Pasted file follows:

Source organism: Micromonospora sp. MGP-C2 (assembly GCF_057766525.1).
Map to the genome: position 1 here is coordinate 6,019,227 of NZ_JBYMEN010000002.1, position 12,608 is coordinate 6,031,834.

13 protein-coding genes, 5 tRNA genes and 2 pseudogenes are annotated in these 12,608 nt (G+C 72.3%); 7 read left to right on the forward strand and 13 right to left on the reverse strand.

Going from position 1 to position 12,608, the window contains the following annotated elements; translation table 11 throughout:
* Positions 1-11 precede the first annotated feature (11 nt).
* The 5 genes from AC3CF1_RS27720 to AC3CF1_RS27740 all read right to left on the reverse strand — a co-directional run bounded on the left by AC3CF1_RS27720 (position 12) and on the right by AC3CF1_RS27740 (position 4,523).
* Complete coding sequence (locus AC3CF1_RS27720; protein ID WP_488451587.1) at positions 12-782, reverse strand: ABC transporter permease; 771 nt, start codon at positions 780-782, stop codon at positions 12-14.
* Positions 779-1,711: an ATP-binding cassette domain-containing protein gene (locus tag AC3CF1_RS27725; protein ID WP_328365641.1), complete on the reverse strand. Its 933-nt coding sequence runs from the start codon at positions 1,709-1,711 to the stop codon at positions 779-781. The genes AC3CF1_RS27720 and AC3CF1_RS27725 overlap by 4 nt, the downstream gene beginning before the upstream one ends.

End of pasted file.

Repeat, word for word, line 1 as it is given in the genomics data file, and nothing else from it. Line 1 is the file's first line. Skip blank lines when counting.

Source organism: Micromonospora sp. MGP-C2 (assembly GCF_057766525.1).